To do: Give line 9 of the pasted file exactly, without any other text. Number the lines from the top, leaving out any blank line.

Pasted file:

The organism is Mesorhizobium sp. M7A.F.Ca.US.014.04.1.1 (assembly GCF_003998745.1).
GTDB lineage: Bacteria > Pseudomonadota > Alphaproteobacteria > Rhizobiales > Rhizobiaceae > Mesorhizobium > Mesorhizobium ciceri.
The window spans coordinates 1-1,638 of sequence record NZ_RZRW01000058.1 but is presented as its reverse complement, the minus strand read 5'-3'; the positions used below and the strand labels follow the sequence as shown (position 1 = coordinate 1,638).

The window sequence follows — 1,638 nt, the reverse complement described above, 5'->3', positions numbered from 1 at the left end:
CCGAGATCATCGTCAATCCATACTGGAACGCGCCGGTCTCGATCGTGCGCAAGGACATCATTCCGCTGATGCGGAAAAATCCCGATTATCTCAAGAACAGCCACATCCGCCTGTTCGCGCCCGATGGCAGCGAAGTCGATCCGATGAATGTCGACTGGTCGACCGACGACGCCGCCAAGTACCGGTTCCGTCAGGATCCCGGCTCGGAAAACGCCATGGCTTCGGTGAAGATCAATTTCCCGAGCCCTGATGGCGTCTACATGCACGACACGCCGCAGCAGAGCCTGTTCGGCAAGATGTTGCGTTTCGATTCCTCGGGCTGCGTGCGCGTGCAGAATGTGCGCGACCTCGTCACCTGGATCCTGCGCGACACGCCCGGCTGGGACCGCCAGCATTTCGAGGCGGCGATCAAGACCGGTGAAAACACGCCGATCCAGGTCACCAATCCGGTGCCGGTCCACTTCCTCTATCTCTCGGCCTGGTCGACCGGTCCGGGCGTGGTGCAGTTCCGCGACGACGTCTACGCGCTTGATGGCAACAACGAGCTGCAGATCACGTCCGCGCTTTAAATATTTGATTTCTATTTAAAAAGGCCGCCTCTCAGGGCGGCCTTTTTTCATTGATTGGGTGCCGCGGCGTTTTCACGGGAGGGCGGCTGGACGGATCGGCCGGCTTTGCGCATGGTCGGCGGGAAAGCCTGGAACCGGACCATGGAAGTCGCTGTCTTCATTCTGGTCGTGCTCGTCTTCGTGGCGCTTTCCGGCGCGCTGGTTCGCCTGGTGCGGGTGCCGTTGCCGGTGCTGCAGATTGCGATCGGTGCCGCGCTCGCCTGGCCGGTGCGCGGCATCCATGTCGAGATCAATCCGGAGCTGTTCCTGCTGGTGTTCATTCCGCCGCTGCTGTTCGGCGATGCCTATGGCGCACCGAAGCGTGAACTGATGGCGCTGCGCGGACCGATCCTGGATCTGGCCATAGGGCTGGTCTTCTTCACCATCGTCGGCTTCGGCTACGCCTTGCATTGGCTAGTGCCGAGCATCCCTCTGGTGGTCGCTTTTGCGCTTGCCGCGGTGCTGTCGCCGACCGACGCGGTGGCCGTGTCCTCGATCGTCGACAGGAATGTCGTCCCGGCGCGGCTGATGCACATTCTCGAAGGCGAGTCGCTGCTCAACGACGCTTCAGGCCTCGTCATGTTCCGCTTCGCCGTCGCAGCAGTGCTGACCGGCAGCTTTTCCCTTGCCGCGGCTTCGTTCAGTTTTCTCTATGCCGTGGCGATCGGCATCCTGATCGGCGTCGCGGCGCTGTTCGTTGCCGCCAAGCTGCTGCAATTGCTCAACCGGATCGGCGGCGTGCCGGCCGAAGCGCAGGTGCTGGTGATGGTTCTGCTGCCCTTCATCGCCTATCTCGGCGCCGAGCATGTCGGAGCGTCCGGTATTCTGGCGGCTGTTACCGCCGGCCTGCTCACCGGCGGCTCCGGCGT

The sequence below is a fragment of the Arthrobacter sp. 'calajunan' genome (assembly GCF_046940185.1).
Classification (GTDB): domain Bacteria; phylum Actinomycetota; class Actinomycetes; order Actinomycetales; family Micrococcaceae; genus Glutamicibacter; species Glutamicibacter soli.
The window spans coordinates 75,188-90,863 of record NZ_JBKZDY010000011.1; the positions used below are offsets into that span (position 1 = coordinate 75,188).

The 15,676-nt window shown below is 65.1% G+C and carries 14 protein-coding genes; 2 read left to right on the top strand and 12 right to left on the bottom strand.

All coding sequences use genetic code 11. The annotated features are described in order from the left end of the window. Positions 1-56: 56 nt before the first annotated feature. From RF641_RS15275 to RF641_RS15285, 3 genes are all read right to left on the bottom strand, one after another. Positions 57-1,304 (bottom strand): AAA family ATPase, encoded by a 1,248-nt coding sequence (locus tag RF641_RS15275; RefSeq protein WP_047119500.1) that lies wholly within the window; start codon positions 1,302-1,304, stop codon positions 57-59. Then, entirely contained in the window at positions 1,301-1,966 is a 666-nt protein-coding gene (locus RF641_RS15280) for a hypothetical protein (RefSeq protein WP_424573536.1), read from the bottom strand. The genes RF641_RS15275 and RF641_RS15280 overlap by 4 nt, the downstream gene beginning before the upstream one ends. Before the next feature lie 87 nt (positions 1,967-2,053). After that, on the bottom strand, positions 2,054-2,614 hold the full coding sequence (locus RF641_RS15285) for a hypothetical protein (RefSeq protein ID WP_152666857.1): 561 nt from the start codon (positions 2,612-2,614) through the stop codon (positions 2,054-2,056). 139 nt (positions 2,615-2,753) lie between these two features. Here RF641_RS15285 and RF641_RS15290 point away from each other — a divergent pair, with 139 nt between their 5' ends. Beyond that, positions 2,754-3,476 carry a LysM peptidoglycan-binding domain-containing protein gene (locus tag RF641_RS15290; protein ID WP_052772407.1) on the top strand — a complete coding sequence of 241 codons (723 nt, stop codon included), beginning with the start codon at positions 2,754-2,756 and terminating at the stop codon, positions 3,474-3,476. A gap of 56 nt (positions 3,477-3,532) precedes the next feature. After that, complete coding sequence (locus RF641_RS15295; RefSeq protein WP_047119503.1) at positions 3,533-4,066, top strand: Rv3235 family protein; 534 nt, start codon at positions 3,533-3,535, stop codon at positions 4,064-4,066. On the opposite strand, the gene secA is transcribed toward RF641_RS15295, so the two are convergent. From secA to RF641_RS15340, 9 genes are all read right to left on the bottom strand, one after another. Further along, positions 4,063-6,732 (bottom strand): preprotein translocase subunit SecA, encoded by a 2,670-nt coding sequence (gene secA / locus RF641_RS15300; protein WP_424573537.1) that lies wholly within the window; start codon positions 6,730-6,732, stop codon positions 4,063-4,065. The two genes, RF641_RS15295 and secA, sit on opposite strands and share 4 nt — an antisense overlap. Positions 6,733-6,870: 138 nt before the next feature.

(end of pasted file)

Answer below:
The 15,676-nt window shown below is 65.1% G+C and carries 14 protein-coding genes; 2 read left to right on the top strand and 12 right to left on the bottom strand.